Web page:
I was going through some old files this weekend, and I found a journal I kept while designing videogames for Atari in 1982. My journal ends on December 22, 1982. I’ll never read the whole thing, but I scanned the first and last pages, and here’s the final paragraph on the last page:
Though I can’t speak for all of the designers here, I myself approach game design as a very special, almost sacred art. I treat it, in many ways, as any artist would treat his work. The immediacy, plasticity, and interactiveness of the videogame design medium heightens all of these traditional artist feelings beyond what static art can provide.
It’s a little self-important, I have to admit, but I’m blogging this anyway–because even though it all seems so obvious now, back in 1982 no one took interactivity or videogames seriously–they were just toys. (And note that “interactivity” wasn’t even a thing; I called it “interactiveness” because in 1982, there wasn’t a word for it.)
Here’s the podcast interview I did with the show “Game is a 4 letter word”. In Episode 8, I tell how I accidentally ended up designing Atari videogames in the early 1980s. (Jump ahead to the ten minute mark for my segment of the episode.) The company that hired me, General Computer Corporation, is most famous for creating Ms. Pacman. But most people don’t know that GCC created almost all of Atari’s home cartridge adaptations of the most popular arcade games.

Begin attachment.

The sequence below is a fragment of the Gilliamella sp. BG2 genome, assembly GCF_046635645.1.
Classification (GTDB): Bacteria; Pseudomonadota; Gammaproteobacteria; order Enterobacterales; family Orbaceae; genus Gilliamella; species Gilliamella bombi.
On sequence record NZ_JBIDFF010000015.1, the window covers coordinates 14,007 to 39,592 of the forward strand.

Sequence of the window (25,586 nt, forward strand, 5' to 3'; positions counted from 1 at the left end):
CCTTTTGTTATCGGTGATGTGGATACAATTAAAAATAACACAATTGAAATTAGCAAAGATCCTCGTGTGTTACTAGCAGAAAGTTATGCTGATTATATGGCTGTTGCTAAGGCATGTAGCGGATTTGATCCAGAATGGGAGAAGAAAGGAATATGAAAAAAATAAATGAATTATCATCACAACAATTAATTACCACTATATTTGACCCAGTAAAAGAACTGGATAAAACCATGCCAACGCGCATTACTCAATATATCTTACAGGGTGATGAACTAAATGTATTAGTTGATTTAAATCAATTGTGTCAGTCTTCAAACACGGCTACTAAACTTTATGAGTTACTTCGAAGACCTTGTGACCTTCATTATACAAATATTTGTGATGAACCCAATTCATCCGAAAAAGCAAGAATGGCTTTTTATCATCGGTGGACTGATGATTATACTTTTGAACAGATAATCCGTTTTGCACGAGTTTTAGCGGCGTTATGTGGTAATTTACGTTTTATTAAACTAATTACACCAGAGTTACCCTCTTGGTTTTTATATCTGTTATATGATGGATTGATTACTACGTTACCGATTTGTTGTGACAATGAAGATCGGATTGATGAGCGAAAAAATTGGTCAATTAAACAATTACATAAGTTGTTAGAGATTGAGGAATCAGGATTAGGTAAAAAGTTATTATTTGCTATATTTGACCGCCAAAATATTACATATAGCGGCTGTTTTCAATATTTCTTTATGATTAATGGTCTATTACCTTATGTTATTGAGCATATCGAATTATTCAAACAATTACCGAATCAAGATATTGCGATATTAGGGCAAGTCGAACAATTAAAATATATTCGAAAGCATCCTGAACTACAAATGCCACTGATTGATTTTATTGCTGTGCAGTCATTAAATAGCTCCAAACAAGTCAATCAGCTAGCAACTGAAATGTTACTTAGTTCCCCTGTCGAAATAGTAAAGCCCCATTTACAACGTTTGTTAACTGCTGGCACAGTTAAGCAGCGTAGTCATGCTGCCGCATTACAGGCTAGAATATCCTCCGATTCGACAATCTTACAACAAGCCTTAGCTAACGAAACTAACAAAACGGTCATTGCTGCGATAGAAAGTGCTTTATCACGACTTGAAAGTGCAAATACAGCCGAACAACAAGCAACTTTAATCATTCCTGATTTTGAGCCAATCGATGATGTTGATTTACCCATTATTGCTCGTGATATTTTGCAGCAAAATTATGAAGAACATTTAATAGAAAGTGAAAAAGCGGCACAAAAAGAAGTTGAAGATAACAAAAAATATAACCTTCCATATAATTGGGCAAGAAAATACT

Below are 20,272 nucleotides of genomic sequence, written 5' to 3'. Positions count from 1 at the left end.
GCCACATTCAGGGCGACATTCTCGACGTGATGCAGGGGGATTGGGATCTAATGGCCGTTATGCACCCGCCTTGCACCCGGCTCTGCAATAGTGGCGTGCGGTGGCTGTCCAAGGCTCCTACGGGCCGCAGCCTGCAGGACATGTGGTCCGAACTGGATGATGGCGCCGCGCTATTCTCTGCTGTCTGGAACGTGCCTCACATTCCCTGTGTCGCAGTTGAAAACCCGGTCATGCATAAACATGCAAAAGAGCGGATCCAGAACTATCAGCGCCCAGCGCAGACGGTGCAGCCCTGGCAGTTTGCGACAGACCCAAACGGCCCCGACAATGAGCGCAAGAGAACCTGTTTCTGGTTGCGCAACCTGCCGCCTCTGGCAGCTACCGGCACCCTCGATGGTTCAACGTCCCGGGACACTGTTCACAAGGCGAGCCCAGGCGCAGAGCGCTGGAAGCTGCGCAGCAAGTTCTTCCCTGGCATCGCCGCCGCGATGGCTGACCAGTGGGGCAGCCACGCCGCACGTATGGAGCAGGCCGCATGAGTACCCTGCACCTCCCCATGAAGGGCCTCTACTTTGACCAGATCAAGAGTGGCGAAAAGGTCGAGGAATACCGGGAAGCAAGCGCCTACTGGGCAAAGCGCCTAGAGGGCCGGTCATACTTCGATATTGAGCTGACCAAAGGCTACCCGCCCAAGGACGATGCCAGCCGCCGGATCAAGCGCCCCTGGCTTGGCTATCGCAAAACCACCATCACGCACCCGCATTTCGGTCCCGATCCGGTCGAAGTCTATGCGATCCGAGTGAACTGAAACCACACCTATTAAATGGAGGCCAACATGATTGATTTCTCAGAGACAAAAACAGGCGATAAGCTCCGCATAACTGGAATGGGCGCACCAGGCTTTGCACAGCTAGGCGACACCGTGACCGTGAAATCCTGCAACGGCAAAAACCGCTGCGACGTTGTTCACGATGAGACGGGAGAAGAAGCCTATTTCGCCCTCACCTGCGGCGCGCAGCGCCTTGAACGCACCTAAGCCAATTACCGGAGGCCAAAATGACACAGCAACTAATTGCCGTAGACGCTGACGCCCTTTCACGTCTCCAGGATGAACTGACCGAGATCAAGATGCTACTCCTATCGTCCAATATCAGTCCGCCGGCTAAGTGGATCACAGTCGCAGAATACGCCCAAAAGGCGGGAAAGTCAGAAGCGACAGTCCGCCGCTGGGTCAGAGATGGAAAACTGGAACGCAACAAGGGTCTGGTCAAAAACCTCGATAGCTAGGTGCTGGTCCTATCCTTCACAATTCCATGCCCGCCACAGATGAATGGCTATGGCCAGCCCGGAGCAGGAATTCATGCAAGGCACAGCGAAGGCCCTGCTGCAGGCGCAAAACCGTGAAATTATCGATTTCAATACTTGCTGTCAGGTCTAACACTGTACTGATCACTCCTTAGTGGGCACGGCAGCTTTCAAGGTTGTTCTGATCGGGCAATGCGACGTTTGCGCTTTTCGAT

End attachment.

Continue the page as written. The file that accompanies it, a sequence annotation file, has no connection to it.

It was my first job after college. I was set loose and told to create and design an original arcade game. I kind of took the job for granted at the time…but looking back, WOW! How awesome is that? In the podcast interview, I describe the creative process that resulted in my game NEON–a game that came really close to going into production. And, I tell the sad story of how the creative process wound its way down to a failed dead end.
After the NEON project ended, my next job was to design the Atari 7800 cartridge adaptation of Food Fight. But, that’s a story for another day…